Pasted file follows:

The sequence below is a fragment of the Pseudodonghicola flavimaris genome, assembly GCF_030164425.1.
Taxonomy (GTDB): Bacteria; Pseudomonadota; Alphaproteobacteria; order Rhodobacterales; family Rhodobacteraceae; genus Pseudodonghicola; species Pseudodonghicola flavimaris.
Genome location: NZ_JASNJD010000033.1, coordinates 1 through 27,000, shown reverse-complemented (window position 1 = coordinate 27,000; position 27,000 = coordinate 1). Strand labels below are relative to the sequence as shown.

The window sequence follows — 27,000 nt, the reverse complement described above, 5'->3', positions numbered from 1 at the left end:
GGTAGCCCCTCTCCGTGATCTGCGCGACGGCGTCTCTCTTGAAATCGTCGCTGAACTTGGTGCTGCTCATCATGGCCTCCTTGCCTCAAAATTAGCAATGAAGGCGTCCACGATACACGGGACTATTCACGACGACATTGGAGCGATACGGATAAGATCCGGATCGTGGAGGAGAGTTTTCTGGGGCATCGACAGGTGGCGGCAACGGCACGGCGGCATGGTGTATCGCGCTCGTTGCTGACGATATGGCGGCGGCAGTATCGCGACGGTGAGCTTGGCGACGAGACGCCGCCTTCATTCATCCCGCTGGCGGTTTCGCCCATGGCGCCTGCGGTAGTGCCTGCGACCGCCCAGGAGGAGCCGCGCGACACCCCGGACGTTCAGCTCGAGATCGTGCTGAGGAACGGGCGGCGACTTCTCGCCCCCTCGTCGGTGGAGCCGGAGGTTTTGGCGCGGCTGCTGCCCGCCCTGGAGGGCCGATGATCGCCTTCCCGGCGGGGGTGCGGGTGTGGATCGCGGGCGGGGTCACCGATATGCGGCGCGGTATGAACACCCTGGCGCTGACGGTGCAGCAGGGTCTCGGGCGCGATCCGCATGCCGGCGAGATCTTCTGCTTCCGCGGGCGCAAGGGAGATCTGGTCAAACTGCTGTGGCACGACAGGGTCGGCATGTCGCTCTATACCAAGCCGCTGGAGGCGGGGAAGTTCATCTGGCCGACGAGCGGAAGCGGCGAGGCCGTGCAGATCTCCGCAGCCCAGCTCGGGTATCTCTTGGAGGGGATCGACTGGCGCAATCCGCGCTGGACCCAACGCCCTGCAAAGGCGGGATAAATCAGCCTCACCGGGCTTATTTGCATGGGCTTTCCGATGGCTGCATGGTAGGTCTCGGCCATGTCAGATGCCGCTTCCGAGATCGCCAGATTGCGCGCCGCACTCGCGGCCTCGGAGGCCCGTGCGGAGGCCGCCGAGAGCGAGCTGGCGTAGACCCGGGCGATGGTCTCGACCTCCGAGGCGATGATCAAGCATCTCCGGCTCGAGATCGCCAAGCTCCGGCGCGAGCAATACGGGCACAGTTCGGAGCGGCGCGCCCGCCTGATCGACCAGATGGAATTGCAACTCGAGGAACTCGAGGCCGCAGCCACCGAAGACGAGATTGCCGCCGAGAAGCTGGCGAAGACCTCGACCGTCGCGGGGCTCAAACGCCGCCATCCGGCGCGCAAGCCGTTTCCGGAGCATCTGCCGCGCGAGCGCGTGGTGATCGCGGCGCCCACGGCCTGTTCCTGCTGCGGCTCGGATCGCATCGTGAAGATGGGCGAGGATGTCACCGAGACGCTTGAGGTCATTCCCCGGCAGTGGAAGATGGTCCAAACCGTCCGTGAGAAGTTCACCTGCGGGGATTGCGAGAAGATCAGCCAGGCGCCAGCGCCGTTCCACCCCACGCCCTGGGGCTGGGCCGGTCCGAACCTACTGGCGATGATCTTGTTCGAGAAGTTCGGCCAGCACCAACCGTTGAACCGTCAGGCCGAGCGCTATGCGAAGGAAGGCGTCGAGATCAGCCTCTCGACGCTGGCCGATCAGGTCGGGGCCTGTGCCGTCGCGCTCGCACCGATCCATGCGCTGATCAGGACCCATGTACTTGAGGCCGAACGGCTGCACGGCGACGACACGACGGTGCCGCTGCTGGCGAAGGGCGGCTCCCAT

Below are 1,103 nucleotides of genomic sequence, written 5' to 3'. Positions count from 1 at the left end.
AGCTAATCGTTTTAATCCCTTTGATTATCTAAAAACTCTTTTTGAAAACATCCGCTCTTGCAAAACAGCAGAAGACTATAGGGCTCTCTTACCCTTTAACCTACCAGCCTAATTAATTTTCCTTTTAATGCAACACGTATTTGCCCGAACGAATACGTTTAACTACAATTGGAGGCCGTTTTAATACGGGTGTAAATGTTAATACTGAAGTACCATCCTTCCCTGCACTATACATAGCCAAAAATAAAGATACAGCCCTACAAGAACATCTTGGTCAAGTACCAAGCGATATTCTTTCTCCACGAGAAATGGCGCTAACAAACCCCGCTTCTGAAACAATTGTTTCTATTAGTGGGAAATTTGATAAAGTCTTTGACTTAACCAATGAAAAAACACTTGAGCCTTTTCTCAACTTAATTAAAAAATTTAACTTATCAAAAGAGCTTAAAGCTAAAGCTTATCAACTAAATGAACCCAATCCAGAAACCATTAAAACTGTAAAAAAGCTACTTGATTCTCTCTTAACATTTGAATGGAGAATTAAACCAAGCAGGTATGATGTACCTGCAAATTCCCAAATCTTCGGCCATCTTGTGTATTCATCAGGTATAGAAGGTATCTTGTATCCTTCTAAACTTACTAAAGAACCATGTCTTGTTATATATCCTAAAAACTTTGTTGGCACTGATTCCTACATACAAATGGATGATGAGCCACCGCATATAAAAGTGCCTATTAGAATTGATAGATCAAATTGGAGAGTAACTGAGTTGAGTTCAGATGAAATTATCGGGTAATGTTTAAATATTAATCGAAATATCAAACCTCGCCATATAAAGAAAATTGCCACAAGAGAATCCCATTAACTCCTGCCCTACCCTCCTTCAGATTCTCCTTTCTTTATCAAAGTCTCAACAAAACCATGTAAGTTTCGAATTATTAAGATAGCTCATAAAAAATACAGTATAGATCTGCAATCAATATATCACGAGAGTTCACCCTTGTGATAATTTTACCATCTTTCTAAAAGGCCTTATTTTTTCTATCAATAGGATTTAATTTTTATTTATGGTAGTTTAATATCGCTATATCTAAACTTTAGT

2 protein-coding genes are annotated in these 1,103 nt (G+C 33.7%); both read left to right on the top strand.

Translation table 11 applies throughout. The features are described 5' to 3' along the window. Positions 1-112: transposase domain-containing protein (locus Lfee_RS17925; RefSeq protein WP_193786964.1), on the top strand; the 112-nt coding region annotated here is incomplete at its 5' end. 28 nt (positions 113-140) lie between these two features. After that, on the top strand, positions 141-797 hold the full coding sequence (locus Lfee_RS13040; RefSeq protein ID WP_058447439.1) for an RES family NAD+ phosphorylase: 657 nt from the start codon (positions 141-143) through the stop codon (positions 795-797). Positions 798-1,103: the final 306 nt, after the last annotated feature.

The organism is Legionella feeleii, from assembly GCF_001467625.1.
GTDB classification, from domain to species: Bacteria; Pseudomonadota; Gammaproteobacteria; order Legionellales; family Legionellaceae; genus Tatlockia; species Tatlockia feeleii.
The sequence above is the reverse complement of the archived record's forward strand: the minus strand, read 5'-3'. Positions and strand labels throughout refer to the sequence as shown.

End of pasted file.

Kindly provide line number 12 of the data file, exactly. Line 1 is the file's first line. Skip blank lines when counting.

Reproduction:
The sequence above is the reverse complement of the archived record's forward strand: the minus strand, read 5'-3'. Positions and strand labels throughout refer to the sequence as shown.